Sales of Riesling have suffered in the last few years, both in the United States and worldwide, and the wineries of Washington are doing something about it.
The Washington Wine Commission has set up the World Vinifera Conference to analyze grape growing and wine making of a single variety of grape. And the first grape selected, for the 1989 conference, is Riesling.
It's logical that the first vinifera conference focus on Riesling since Washington produces exceptional Rieslings as well as other wines. The conference is scheduled for July 17-19 at the Seattle Sheraton. The cost of $395 includes all panels, tastings, three lunches and two dinners, and all printed materials.
Thus far, about 150 members of the wine trade have signed up for the function, which will focus on growing and vinifying Riesling; marketing of it, and pairing it with food.
Among the world figures attending are Peter Sichel of H. Sichel Sohne; Manfred Volpel of Dienhard and Co.; Wolfgang Schleicher of Schloss Johannisberg, as well as Alsatian luminaries Etienne Hugel and Hubert Trimbach. Others include Dick Arrowood of Chateau St. Jean, Brian Croser of Petaluma Winery in Australia, and Rob Griffin of Hogue Cellars in Washington.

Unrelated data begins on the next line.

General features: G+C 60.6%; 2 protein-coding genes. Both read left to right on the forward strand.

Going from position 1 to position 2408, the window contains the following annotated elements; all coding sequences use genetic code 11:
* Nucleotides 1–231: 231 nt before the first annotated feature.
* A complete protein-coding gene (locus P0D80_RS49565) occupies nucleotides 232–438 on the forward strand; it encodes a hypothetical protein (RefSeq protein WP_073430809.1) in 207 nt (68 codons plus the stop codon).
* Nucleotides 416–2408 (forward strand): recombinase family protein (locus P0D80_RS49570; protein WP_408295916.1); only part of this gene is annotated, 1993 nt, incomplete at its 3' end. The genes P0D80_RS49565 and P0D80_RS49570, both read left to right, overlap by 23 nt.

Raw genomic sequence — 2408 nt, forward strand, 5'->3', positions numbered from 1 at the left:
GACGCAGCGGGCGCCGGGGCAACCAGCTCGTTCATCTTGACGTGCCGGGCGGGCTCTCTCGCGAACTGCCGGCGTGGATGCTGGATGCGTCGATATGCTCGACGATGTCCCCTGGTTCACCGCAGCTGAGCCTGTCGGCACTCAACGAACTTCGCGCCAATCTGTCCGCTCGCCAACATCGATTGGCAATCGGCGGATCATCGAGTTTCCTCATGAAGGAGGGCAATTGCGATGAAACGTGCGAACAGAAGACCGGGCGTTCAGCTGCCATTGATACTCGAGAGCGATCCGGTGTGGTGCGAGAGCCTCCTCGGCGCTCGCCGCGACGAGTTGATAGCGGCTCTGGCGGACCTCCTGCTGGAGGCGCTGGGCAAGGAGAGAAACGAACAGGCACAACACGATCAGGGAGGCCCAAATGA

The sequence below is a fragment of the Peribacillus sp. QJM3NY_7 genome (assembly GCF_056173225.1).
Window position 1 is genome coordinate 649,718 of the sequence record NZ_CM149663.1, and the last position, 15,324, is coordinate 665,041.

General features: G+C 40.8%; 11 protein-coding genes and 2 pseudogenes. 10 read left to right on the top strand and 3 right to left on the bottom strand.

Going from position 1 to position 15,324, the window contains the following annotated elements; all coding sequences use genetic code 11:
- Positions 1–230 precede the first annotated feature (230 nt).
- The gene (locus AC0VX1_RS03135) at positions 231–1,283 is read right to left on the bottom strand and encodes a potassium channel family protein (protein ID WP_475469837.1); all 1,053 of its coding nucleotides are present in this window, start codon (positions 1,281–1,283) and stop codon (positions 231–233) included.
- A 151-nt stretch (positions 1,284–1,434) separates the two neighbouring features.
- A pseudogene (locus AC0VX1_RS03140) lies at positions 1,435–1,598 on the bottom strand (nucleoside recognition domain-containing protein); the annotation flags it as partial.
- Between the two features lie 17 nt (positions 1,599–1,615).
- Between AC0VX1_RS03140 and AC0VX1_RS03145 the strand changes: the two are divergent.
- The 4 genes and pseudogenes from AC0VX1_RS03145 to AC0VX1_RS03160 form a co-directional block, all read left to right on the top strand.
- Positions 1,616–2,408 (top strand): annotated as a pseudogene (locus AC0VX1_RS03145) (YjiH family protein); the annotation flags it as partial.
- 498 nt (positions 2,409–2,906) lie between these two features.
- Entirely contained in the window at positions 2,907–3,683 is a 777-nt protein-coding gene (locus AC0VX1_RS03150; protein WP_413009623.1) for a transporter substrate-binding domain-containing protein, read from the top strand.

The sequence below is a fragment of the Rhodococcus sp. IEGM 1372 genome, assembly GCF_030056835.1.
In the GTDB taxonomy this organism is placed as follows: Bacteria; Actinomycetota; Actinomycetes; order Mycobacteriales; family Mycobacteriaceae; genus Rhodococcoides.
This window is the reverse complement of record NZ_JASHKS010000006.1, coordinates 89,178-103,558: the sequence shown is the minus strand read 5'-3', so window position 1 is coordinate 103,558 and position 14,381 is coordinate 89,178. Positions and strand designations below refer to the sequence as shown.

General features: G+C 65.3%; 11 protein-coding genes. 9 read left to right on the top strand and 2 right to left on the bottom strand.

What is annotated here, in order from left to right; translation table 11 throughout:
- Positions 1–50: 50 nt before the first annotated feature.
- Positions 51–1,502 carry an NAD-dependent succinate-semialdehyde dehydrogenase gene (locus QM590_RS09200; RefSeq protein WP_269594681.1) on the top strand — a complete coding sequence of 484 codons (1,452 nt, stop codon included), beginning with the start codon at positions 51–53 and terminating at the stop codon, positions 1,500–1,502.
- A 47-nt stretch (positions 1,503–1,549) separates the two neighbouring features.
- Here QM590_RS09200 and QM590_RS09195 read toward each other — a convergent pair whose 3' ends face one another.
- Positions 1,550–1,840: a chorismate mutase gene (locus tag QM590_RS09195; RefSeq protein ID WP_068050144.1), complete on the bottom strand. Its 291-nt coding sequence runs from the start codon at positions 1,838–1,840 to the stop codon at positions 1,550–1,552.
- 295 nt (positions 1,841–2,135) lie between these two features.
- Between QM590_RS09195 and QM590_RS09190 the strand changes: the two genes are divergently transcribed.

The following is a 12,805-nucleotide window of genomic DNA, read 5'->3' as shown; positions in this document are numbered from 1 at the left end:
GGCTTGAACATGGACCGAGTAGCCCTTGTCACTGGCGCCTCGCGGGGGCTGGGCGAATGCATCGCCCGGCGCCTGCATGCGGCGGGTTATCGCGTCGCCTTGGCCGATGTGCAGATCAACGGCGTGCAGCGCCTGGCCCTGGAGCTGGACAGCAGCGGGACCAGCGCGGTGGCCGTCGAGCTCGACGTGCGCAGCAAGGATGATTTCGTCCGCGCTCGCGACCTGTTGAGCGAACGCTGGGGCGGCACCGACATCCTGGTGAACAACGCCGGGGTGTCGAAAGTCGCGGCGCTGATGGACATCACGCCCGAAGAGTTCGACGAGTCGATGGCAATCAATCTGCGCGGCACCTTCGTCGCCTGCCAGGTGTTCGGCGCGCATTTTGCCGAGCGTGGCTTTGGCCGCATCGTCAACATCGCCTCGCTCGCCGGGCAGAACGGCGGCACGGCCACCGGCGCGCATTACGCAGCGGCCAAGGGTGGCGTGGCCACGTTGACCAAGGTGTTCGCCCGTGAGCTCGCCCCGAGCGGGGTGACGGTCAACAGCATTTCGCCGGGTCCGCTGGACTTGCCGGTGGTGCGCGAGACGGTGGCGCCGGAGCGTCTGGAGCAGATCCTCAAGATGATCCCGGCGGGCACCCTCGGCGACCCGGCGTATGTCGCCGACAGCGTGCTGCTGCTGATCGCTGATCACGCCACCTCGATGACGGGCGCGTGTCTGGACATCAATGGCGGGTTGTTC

At the tastings staged in conjunction with the event, about 50 wineries will pour one or two Rieslings as well as other wines.
Consumers are invited to attend. For details write to World Vinifera Conference, P.O. Box 61217, Seattle, Wash. 98121, or call 206-367-1984.
If anyone doubted that Chardonnay was the hottest wine in national sales it was eliminated when the state of California released the final figures for the 1988 harvest.
Nearly 120,000 tons of Chardonnay was crushed in California last year compared with 102,000 tons in 1987, according to the California Department of Food and Agriculture's annual report.
In the last decade, since 1978, Chardonnay tonnage has risen nearly six-fold (from just over 20,000 tons in 1978), the report showed.
Moreover, prices for grapes continued to rise, the report showed. The average per-ton return to wine grape growers in 1988 was $260 a ton, 17.9% higher than in 1987.
Wineries crushed 2.84 million tons of grapes in 1988.
Imports from Italy and France account for more than 70% of the wine shipped into the United States, according to figures released by the Wine Institute, a San Francisco-based trade association.
The Institute showed that Italian shipments into the United States in 1988 accounted for nearly 35 million gallons, with France supplying more than 22 million gallons.